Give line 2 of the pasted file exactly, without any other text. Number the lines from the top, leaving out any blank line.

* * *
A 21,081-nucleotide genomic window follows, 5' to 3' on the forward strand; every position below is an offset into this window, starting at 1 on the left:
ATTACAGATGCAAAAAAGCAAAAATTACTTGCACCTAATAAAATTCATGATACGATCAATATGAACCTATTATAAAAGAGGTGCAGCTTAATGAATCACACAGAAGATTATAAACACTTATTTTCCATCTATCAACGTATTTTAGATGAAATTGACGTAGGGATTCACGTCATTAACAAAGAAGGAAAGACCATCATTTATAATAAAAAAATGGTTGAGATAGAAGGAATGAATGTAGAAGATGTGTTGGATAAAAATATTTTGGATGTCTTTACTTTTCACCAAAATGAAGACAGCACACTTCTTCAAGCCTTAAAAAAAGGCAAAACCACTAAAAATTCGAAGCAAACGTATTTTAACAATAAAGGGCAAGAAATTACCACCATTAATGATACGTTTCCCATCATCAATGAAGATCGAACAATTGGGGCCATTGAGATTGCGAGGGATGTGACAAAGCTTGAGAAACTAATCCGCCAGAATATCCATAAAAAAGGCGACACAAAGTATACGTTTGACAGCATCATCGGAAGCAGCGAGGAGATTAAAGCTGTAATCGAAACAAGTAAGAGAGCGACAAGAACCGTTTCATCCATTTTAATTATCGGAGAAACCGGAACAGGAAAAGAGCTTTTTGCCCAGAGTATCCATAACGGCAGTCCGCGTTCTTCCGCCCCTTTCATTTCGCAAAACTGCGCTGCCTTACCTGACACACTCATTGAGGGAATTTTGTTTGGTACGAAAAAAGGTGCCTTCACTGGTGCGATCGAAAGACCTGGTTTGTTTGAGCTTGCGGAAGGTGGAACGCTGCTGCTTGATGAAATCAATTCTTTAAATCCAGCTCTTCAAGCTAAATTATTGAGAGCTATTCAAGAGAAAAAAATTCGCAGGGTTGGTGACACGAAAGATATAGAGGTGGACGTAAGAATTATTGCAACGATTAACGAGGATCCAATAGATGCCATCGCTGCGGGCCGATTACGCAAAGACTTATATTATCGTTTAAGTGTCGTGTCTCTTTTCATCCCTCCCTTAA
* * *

ATTACAGATGCAAAAAAGCAAAAATTACTTGCACCTAATAAAATTCATGATACGATCAATATGAACCTATTATAAAAGAGGTGCAGCTTAATGAATCACACAGAAGATTATAAACACTTATTTTCCATCTATCAACGTATTTTAGATGAAATTGACGTAGGGATTCACGTCATTAACAAAGAAGGAAAGACCATCATTTATAATAAAAAAATGGTTGAGATAGAAGGAATGAATGTAGAAGATGTGTTGGATAAAAATATTTTGGATGTCTTTACTTTTCACCAAAATGAAGACAGCACACTTCTTCAAGCCTTAAAAAAAGGCAAAACCACTAAAAATTCGAAGCAAACGTATTTTAACAATAAAGGGCAAGAAATTACCACCATTAATGATACGTTTCCCATCATCAATGAAGATCGAACAATTGGGGCCATTGAGATTGCGAGGGATGTGACAAAGCTTGAGAAACTAATCCGCCAGAATATCCATAAAAAAGGCGACACAAAGTATACGTTTGACAGCATCATCGGAAGCAGCGAGGAGATTAAAGCTGTAATCGAAACAAGTAAGAGAGCGACAAGAACCGTTTCATCCATTTTAATTATCGGAGAAACCGGAACAGGAAAAGAGCTTTTTGCCCAGAGTATCCATAACGGCAGTCCGCGTTCTTCCGCCCCTTTCATTTCGCAAAACTGCGCTGCCTTACCTGACACACTCATTGAGGGAATTTTGTTTGGTACGAAAAAAGGTGCCTTCACTGGTGCGATCGAAAGACCTGGTTTGTTTGAGCTTGCGGAAGGTGGAACGCTGCTGCTTGATGAAATCAATTCTTTAAATCCAGCTCTTCAAGCTAAATTATTGAGAGCTATTCAAGAGAAAAAAATTCGCAGGGTTGGTGACACGAAAGATATAGAGGTGGACGTAAGAATTATTGCAACGATTAACGAGGATCCAATAGATGCCATCGCTGCGGGCCGATTACGCAAAGACTTATATTATCGTTTAAGTGTCGTGTCTCTTTTCATCCCTCCCTTAA